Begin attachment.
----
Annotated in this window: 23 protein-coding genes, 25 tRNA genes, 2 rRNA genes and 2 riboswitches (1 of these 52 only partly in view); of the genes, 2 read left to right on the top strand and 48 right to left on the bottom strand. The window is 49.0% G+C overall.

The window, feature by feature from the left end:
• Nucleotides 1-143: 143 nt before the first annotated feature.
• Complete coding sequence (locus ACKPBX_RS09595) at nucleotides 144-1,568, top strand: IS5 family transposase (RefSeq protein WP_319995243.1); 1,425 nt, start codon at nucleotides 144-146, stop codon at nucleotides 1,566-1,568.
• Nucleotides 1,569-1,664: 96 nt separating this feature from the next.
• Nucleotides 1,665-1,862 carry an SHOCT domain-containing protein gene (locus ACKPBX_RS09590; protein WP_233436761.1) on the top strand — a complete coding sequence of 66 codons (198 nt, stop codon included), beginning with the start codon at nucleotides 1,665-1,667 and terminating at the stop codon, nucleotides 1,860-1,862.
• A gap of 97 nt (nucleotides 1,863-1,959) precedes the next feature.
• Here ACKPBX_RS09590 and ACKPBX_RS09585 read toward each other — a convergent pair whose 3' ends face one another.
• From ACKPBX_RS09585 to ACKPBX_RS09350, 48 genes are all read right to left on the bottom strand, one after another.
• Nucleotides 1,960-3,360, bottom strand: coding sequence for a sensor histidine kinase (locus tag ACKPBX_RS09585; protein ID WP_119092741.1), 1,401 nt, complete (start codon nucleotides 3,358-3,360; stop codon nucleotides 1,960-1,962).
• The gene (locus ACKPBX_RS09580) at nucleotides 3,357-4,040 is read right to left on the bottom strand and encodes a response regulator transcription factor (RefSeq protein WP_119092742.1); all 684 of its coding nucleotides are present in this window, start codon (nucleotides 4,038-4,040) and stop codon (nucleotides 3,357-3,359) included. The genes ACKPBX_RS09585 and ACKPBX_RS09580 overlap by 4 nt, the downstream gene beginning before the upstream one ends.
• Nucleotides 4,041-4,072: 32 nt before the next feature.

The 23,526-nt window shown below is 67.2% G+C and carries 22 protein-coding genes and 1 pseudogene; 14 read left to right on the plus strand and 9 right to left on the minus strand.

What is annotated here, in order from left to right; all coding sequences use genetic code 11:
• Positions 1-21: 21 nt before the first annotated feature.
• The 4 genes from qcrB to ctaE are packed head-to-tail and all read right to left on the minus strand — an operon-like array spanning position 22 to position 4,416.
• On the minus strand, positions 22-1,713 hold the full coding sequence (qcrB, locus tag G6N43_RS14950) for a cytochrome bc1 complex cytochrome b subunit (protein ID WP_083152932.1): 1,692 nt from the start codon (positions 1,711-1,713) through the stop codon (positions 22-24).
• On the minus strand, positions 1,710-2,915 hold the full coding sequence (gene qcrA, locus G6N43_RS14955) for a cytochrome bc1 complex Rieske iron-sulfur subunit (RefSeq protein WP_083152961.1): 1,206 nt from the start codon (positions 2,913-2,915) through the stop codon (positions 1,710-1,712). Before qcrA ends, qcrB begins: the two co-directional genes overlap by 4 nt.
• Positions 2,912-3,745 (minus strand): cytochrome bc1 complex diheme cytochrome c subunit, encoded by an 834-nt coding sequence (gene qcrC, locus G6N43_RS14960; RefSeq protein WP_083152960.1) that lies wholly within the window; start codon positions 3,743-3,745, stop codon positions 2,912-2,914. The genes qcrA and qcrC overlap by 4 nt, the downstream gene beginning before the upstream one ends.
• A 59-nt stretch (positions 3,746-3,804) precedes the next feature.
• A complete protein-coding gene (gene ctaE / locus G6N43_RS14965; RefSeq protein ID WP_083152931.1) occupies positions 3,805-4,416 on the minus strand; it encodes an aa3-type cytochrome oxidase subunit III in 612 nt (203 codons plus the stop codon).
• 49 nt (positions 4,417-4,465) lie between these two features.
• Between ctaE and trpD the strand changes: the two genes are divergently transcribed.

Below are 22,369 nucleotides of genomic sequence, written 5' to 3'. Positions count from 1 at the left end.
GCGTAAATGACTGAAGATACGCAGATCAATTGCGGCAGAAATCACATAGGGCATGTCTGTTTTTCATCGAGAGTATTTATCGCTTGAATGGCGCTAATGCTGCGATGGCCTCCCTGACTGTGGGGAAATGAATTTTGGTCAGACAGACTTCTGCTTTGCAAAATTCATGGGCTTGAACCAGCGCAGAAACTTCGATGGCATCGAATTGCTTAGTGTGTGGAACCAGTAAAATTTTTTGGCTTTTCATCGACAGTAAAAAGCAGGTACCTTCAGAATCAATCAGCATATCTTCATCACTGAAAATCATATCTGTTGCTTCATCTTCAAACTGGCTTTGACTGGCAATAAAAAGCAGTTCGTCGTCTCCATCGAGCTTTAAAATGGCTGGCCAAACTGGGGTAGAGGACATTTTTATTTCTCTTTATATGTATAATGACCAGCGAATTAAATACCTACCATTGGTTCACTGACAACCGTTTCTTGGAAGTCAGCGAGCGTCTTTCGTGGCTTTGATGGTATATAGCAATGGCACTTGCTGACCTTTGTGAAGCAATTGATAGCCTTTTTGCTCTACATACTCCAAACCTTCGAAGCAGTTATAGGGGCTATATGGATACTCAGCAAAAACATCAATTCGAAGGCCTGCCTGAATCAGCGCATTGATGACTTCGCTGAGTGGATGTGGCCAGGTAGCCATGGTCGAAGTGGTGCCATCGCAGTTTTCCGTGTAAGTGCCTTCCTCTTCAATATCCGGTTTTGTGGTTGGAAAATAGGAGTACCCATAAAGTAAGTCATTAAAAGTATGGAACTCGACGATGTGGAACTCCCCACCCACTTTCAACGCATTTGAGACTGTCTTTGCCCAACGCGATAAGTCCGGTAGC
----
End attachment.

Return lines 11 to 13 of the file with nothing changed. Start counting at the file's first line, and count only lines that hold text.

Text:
• The gene (locus ACKPBX_RS09580) at nucleotides 3,357-4,040 is read right to left on the bottom strand and encodes a response regulator transcription factor (RefSeq protein WP_119092742.1); all 684 of its coding nucleotides are present in this window, start codon (nucleotides 4,038-4,040) and stop codon (nucleotides 3,357-3,359) included. The genes ACKPBX_RS09585 and ACKPBX_RS09580 overlap by 4 nt, the downstream gene beginning before the upstream one ends.
• Nucleotides 4,041-4,072: 32 nt before the next feature.

The 23,526-nt window shown below is 67.2% G+C and carries 22 protein-coding genes and 1 pseudogene; 14 read left to right on the plus strand and 9 right to left on the minus strand.